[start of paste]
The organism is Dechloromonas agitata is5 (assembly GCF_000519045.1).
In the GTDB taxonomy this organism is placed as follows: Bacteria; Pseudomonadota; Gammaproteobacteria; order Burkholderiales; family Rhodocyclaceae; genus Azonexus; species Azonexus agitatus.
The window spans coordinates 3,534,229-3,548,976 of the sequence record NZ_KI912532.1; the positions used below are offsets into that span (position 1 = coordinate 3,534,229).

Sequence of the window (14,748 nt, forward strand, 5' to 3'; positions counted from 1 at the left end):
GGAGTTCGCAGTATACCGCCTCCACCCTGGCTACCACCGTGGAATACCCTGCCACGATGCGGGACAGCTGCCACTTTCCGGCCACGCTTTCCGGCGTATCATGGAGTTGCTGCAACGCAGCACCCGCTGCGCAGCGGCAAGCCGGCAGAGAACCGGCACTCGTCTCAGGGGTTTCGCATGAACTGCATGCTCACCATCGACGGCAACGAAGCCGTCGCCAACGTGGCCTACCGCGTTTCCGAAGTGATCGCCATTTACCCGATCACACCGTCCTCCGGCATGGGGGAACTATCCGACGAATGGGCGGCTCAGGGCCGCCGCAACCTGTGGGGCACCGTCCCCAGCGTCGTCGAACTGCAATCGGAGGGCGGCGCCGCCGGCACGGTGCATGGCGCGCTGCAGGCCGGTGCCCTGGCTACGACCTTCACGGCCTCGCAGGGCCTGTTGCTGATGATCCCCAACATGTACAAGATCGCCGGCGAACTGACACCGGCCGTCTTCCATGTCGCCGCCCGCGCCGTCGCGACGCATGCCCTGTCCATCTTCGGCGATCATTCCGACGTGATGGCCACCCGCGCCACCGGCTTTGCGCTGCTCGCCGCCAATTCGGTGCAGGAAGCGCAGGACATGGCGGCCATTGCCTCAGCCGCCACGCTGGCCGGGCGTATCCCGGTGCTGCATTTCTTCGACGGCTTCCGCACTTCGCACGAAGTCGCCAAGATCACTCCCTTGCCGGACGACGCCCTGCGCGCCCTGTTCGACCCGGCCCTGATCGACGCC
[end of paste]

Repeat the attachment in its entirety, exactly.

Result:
The organism is Dechloromonas agitata is5 (assembly GCF_000519045.1).
In the GTDB taxonomy this organism is placed as follows: Bacteria; Pseudomonadota; Gammaproteobacteria; order Burkholderiales; family Rhodocyclaceae; genus Azonexus; species Azonexus agitatus.
The window spans coordinates 3,534,229-3,548,976 of the sequence record NZ_KI912532.1; the positions used below are offsets into that span (position 1 = coordinate 3,534,229).

Sequence of the window (14,748 nt, forward strand, 5' to 3'; positions counted from 1 at the left end):
GGAGTTCGCAGTATACCGCCTCCACCCTGGCTACCACCGTGGAATACCCTGCCACGATGCGGGACAGCTGCCACTTTCCGGCCACGCTTTCCGGCGTATCATGGAGTTGCTGCAACGCAGCACCCGCTGCGCAGCGGCAAGCCGGCAGAGAACCGGCACTCGTCTCAGGGGTTTCGCATGAACTGCATGCTCACCATCGACGGCAACGAAGCCGTCGCCAACGTGGCCTACCGCGTTTCCGAAGTGATCGCCATTTACCCGATCACACCGTCCTCCGGCATGGGGGAACTATCCGACGAATGGGCGGCTCAGGGCCGCCGCAACCTGTGGGGCACCGTCCCCAGCGTCGTCGAACTGCAATCGGAGGGCGGCGCCGCCGGCACGGTGCATGGCGCGCTGCAGGCCGGTGCCCTGGCTACGACCTTCACGGCCTCGCAGGGCCTGTTGCTGATGATCCCCAACATGTACAAGATCGCCGGCGAACTGACACCGGCCGTCTTCCATGTCGCCGCCCGCGCCGTCGCGACGCATGCCCTGTCCATCTTCGGCGATCATTCCGACGTGATGGCCACCCGCGCCACCGGCTTTGCGCTGCTCGCCGCCAATTCGGTGCAGGAAGCGCAGGACATGGCGGCCATTGCCTCAGCCGCCACGCTGGCCGGGCGTATCCCGGTGCTGCATTTCTTCGACGGCTTCCGCACTTCGCACGAAGTCGCCAAGATCACTCCCTTGCCGGACGACGCCCTGCGCGCCCTGTTCGACCCGGCCCTGATCGACGCC